Pain medications. A carefully prescribed "cocktail" of pain medications can relieve bone-on-bone, muscle, and nerve pain, explains F. Todd Wetzel, MD, professor of orthopaedics and neurosurgery at Temple University School of Medicine in Philadelphia. "If it's prescribed correctly, you can reduce doses of the individual drugs in the cocktail."
Over-the-counter pain medications are often sufficient in relieving pain. Two types of non-prescription medications -- acetaminophen and non-steroidal anti-inflammatory drugs (NSAIDs) -- are recommended. Narcotic pain medications and muscle relaxants are often prescribed for short periods of time, since there is risk of addiction. Antidepressants can also help relieve nerve-related pain.
Activity modification. Bed rest may help with acute pain, but it can also lead to further bone loss and worsening osteoporosis, which raises your risk for future compression fractures. Doctors may recommend a short period of bed rest for no more than a few days. However, prolonged inactivity should be avoided.
Back bracing. A back brace provides external support to limit the motion of fractured vertebrae -- much like applying a cast on a broken wrist. The rigid style of a back brace limits spine-related motion significantly, which may help reduce pain. Newer elastic braces and corsets are more comfortable to wear but don't work, says Wetzel. "There's an old saying, 'The inconvenience of the brace is directly proportional to its effectiveness,'" he tells WebMD. However, braces should be used cautiously and only under a doctor's supervision. Weakening and loss of muscle can occur with excessive use of braces for lumbar conditions.
Osteoporosis treatment . Bone-strengthening drugs such as bisphosphonates (such as Actonel, Boniva, and Fosamax) help stabilize or restore bone loss. This is a critical part of treatment to help prevent further compression fractures.
Surgical Treatment for Spinal Compression Fractures
When chronic pain from a spinal compression fracture persists despite rest, activity modification, back bracing, and pain medication, surgery is the next step. Surgical procedures used to treat spinal fractures are:
Vertebroplasty and Kyphoplasty
These procedures for spinal compression fractures involve small, minimally invasive incisions, so they require very little healing time. They also use acrylic bone cement that hardens quickly, stabilizing the spinal bone fragments and therefore stabilizing the spine immediately. Most patients go home the same day or after one night's hospital stay.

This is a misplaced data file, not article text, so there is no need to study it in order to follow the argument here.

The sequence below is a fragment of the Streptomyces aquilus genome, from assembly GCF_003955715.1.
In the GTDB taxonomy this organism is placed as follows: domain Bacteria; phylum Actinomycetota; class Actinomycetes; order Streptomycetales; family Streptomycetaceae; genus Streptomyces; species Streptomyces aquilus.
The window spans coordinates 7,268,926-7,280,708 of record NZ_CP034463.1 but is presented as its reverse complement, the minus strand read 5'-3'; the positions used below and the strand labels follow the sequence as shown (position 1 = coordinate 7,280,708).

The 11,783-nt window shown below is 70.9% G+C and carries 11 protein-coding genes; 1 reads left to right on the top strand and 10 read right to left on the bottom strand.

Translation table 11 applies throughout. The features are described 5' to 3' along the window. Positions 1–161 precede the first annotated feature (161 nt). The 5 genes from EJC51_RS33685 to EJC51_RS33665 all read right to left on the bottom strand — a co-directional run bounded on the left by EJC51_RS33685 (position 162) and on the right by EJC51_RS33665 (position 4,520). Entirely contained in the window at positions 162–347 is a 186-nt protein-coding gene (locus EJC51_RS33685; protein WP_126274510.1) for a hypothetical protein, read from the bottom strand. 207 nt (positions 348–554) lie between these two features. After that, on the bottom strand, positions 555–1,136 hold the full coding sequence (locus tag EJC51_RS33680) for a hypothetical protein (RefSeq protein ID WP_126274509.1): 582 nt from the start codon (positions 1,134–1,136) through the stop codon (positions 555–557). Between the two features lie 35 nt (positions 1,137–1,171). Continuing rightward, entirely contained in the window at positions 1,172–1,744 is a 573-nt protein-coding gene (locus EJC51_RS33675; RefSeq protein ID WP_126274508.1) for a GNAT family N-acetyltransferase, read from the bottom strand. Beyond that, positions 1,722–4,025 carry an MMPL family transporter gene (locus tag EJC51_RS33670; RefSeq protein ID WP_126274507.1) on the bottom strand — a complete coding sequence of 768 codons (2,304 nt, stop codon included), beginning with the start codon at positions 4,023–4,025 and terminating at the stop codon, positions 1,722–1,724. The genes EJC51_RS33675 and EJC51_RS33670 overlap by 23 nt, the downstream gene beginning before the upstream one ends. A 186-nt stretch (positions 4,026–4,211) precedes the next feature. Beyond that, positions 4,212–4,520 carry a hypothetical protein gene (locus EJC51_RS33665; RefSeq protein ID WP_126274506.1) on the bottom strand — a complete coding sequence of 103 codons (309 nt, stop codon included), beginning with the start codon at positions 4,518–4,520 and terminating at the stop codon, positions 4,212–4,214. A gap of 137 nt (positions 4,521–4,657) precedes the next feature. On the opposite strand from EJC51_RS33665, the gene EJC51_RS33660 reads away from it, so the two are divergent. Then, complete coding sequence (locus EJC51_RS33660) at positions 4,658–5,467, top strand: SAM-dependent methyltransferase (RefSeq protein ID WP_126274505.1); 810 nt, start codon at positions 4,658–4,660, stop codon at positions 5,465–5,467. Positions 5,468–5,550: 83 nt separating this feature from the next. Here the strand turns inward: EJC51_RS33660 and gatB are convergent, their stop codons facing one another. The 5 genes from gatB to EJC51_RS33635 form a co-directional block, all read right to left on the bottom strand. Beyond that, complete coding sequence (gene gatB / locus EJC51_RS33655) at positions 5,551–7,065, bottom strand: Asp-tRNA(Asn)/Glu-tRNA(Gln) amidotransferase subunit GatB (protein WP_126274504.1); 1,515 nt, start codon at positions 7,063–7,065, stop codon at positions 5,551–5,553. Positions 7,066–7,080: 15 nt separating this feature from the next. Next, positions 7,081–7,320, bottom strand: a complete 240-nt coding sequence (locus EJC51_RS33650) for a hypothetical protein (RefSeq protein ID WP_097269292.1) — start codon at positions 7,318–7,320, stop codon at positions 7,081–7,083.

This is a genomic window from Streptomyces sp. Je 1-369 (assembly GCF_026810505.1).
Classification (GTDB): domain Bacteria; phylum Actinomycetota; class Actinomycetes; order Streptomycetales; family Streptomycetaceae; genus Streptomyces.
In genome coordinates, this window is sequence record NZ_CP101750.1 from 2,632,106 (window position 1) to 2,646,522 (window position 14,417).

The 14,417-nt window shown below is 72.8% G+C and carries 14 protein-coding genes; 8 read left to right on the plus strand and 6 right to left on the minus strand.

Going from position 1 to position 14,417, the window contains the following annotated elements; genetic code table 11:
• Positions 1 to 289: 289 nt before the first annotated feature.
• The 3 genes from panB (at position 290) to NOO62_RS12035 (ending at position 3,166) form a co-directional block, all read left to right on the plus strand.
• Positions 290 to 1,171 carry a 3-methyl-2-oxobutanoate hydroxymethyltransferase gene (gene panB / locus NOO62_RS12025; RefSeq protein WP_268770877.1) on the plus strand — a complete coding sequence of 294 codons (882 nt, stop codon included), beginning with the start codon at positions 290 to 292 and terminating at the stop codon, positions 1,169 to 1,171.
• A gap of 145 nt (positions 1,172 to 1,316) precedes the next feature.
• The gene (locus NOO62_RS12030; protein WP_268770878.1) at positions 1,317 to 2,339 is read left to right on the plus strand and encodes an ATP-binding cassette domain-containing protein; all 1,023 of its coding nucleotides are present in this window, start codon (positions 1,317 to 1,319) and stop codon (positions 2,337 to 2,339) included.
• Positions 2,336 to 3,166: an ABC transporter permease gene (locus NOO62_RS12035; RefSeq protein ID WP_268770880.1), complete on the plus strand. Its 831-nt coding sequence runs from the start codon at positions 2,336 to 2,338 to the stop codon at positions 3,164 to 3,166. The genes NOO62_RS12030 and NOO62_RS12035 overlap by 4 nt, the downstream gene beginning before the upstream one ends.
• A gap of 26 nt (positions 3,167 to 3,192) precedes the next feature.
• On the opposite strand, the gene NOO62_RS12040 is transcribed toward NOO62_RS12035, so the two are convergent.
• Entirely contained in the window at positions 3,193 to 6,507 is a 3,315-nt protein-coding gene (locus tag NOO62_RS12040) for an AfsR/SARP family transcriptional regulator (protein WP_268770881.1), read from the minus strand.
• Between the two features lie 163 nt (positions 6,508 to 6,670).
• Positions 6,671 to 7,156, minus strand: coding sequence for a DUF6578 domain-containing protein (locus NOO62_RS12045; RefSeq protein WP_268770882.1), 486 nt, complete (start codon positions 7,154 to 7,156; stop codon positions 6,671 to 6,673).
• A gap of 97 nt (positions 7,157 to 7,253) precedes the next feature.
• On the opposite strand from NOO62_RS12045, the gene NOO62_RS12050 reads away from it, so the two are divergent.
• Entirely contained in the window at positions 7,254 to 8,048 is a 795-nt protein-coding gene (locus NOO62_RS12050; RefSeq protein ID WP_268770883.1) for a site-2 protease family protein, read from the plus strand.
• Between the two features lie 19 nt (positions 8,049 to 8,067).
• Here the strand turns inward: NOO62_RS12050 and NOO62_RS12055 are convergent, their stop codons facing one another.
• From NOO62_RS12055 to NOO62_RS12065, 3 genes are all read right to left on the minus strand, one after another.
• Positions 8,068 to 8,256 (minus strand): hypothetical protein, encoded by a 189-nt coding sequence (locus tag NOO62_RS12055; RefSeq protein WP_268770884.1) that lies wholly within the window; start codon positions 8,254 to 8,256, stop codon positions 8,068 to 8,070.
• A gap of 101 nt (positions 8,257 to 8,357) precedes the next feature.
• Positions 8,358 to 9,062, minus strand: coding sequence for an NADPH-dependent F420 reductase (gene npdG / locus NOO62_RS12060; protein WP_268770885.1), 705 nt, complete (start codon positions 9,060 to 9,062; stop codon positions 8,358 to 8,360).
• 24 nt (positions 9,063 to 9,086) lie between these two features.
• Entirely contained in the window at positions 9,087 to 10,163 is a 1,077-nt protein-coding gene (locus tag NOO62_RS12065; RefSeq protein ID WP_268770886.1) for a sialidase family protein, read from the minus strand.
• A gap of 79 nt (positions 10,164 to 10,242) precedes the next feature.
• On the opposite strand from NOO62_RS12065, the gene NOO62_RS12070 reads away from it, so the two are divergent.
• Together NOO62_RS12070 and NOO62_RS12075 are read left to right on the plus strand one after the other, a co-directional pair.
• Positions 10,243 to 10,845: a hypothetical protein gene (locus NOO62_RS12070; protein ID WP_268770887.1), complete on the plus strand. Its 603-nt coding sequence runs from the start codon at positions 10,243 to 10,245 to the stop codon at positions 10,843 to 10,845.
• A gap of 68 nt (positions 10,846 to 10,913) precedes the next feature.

Vertebroplasty. This procedure is effective for relieving pain from spinal compression fractures and helping to stabilize the fracture. During this procedure:
Kyphoplasty: This procedure helps correct the bone deformity and relieves the pain associated with spinal compression fractures. During the procedure:
"These procedures are amazing, when you look at how well patients do," says Rex Marco, MD, chief of spine surgery and musculoskeletal oncology at the University of Texas Health Science Center at Houston. "They're often in terrible, terrible pain, and it's not going away. But with two small incisions we can take care of something that needed a huge operation in the past but without really good results."
"We do everything we can to make the operation go as smoothly as possible," says Marco. "Antibiotics decrease the chance of infection. And a special x-ray machine helps us get the needle into the bone and assure that cement goes into the bone and stays in the bone."
Spinal Fusion Surgery
Spinal fusion surgery is sometimes used for spinal compression fractures to eliminate motion between two vertebrae and relieve pain. The procedure connects two or more vertebrae together, holds them in the correct position, and keeps them from moving until they have a chance to grow together, or fuse.
Metal screws are placed through a small tube of bone and into the vertebrae. The screws are attached to metal plates or metal rods that are bolted together in the back of the spine. The hardware holds the vertebrae in place. This stops movement, allowing the vertebrae to fuse. Bone is grafted into the spaces between vertebrae.
"Spinal fusion is often the last resort," Wetzel tells WebMD. "If the bone is more than 50% compressed in height, if patients are in a great deal of pain, and if they have had complications from another spinal surgery, we suggest spinal fusion surgery."